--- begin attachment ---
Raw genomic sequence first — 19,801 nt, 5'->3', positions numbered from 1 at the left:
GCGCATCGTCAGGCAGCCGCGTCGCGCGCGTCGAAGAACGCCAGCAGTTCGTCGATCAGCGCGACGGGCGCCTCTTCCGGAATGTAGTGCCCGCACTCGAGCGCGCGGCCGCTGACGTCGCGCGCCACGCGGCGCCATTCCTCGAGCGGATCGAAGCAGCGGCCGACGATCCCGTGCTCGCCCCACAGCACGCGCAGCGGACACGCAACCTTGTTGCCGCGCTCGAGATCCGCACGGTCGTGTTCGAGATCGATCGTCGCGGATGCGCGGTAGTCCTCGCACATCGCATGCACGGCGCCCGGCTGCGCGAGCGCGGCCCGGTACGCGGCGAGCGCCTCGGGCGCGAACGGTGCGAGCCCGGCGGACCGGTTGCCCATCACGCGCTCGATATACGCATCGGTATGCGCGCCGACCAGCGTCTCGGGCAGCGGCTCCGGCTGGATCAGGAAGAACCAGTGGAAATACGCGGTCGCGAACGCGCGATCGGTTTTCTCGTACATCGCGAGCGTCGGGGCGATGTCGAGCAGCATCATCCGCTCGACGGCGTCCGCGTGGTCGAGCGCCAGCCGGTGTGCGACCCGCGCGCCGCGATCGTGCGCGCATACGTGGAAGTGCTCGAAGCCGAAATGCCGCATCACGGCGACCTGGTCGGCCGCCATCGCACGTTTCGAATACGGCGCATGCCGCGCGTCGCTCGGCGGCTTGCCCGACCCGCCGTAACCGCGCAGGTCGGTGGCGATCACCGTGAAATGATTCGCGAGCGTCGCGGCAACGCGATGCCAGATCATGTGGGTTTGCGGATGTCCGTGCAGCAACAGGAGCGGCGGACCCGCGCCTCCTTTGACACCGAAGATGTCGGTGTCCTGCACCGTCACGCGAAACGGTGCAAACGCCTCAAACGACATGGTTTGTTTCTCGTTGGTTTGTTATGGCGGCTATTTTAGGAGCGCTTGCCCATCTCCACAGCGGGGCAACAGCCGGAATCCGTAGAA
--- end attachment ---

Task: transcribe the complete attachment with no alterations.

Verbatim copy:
Raw genomic sequence first — 19,801 nt, 5'->3', positions numbered from 1 at the left:
GCGCATCGTCAGGCAGCCGCGTCGCGCGCGTCGAAGAACGCCAGCAGTTCGTCGATCAGCGCGACGGGCGCCTCTTCCGGAATGTAGTGCCCGCACTCGAGCGCGCGGCCGCTGACGTCGCGCGCCACGCGGCGCCATTCCTCGAGCGGATCGAAGCAGCGGCCGACGATCCCGTGCTCGCCCCACAGCACGCGCAGCGGACACGCAACCTTGTTGCCGCGCTCGAGATCCGCACGGTCGTGTTCGAGATCGATCGTCGCGGATGCGCGGTAGTCCTCGCACATCGCATGCACGGCGCCCGGCTGCGCGAGCGCGGCCCGGTACGCGGCGAGCGCCTCGGGCGCGAACGGTGCGAGCCCGGCGGACCGGTTGCCCATCACGCGCTCGATATACGCATCGGTATGCGCGCCGACCAGCGTCTCGGGCAGCGGCTCCGGCTGGATCAGGAAGAACCAGTGGAAATACGCGGTCGCGAACGCGCGATCGGTTTTCTCGTACATCGCGAGCGTCGGGGCGATGTCGAGCAGCATCATCCGCTCGACGGCGTCCGCGTGGTCGAGCGCCAGCCGGTGTGCGACCCGCGCGCCGCGATCGTGCGCGCATACGTGGAAGTGCTCGAAGCCGAAATGCCGCATCACGGCGACCTGGTCGGCCGCCATCGCACGTTTCGAATACGGCGCATGCCGCGCGTCGCTCGGCGGCTTGCCCGACCCGCCGTAACCGCGCAGGTCGGTGGCGATCACCGTGAAATGATTCGCGAGCGTCGCGGCAACGCGATGCCAGATCATGTGGGTTTGCGGATGTCCGTGCAGCAACAGGAGCGGCGGACCCGCGCCTCCTTTGACACCGAAGATGTCGGTGTCCTGCACCGTCACGCGAAACGGTGCAAACGCCTCAAACGACATGGTTTGTTTCTCGTTGGTTTGTTATGGCGGCTATTTTAGGAGCGCTTGCCCATCTCCACAGCGGGGCAACAGCCGGAATCCGTAGAA